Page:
I sometimes just wish that I could run away from the life that I am living. There is nothing terribly wrong with it, but I get this feeling that I should just leave this behind and try something new. Is this a sign that I should?
|Father Michael Schmitz
Ask Father Mike
Thank you for writing with this great question. Before I offer something I hope is helpful, I want to note that you stated nothing is wrong with your current situation. I highlight that because there are some people who are certainly in the wrong situation. They may be living with someone who is not their spouse and their conscience is bothered by that. That is a good sign that things should change! A person might be in a situation where they are being victimized at home or at work. Those kinds of cases could involve a very different set of “next steps” that I will not be looking at here. Since you indicate that you are in a reasonable position, I will assume that those elements are not involved here.
What you are describing is one of the seven deadly sins. That may be alarming, but let me clarify what a deadly sin is. A deadly sin is not always, in and of itself, grave matter. The deadly sins can also be those sins that lead a person into areas of deeper and darker sin. You might think of them as “gateway sins,” in the same sense as “gateway drugs”; on their own, they might not destroy one’s life, but they often lead to harder and harsher drug use.
The particular sin (or, more accurately, temptation) you described is called “acedia.” Most people know this temptation by another name, “sloth.” I prefer the first word, and I will say why in a moment.
In the early church, there were a number of men and women who went to live in the desert to seek the Lord in silence and solitude, penance and prayer. While these hermits were living and praying in the desert, they had the clarity to notice the various temptations that assailed them while they were pursuing Jesus with everything they had. From this experience, a list of “deadly sins” was compiled. The sins on this list are pride, wrath, envy, gluttony, greed, lust, and acedia.
Now, if you were living out in the desert, you might not be confronted with every one of these temptations. For example, a person might be of the temperament to battle with greed but not with lust. Another person might wrestle with pride but be free from wrath. But the one temptation that these hermits said assailed everyone was acedia.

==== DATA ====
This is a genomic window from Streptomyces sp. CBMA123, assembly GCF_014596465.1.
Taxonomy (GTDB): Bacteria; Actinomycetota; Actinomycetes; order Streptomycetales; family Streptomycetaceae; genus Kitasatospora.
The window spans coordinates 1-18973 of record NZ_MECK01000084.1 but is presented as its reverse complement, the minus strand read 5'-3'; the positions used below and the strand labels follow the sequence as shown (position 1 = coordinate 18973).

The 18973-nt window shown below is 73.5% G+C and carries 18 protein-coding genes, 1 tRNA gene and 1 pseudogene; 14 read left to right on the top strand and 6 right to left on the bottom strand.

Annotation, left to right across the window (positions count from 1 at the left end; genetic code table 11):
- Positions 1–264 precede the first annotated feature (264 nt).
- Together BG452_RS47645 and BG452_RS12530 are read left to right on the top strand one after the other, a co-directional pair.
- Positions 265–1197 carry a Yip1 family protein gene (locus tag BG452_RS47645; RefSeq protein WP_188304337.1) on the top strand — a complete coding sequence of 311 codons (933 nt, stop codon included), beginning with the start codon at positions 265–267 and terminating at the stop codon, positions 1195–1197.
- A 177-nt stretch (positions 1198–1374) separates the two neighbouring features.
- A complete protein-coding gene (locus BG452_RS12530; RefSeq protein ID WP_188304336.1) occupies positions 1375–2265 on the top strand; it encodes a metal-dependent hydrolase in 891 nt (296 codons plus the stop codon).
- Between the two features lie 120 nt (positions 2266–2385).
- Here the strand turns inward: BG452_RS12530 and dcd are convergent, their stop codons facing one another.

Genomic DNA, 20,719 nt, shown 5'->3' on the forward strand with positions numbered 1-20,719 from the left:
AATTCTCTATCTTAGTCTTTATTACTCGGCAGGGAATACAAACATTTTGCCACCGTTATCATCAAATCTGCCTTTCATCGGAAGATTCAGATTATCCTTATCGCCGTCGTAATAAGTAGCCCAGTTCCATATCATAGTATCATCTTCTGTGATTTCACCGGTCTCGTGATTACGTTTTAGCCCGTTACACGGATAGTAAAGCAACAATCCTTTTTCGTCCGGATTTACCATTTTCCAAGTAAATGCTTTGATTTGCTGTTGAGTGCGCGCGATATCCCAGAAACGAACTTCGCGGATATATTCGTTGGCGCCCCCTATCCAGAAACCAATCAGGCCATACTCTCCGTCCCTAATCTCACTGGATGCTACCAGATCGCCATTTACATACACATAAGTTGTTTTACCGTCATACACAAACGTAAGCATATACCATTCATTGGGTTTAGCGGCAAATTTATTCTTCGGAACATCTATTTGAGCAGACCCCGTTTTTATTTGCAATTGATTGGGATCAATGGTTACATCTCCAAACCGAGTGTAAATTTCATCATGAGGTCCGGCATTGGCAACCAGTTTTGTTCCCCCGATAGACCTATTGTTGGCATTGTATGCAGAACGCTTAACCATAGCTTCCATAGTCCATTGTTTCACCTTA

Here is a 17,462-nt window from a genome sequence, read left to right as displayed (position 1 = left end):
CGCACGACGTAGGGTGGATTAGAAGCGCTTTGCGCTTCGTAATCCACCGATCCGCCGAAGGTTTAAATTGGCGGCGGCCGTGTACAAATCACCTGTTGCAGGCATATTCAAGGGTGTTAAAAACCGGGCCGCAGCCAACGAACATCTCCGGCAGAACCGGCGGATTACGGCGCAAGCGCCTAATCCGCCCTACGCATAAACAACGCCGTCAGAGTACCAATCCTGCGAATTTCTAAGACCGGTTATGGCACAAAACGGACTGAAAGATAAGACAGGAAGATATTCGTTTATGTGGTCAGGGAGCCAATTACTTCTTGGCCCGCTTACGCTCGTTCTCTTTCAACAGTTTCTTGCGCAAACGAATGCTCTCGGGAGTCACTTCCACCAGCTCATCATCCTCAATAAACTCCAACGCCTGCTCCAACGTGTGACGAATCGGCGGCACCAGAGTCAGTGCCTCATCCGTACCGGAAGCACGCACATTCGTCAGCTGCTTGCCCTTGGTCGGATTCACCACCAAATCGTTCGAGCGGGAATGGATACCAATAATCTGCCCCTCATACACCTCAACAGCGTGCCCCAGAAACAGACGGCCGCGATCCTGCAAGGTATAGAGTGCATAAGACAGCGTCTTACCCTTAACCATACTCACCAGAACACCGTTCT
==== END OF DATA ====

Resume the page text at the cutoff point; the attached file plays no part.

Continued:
When we translate “acedia” to the term “sloth,” a couple of things happen. First, we think we know what the word “sloth” means. Second, what we think “sloth” means is not, in fact, what it means here. Most people associate sloth/acedia with laziness, but true acedia is far more sneaky than simple avoidance of work. In fact, those who are tremendously busy can often suffer from acedia. There are workaholics who are guilty of acedia.
Acedia is not the avoidance of work; it is the avoidance of the work that I am called to do at this moment.
The desert fathers called acedia “the noon-day devil.” They called it this for a very simple reason: it struck at noon-day. Imagine you were living in a sparse hut out in the desert. From 10 a.m. until 2 p.m. the sun would seem like it was suspended in the sky, unmoving and inescapable. The freshness of morning has already passed, and the cool and calm of evening had not yet arrived. All one could do was sit in one’s hut and pray (or weave baskets or do whatever task to which the hermit had been committed). The profound feeling of discontent would begin beating on the door of the person’s mind, arguing that they ought to get up and do something else. It didn’t matter what: Sometimes it was the temptation to rejoin society and spread the Gospel or serve the poor, sometimes it was the temptation to visit another hermit for a spiritual conversation. Good things! Regardless of what the temptation was, it was the draw to “leave one’s hut” and do something else — anything else.
We have all been there. We have said “yes” to our state in life (married life, religious life, priesthood, or consecrated single life) and then we get to that moment when we want to just “leave our hut” and do anything other than what we are called to do at that moment. This is not the time to flee! This is the time to enter into the moment and the mission even more deeply.
Is there a time to discern another way of life? Maybe (but not if we have made a permanent promise). But the time of temptation and desolation is not the time to make this move. The time to move is when we are moving towards, not when we are running away from, the call of God.
Father Michael Schmitz is director of youth and young adult ministry for the Diocese of Duluth and chaplain of the Newman Center at the University of Minnesota Duluth.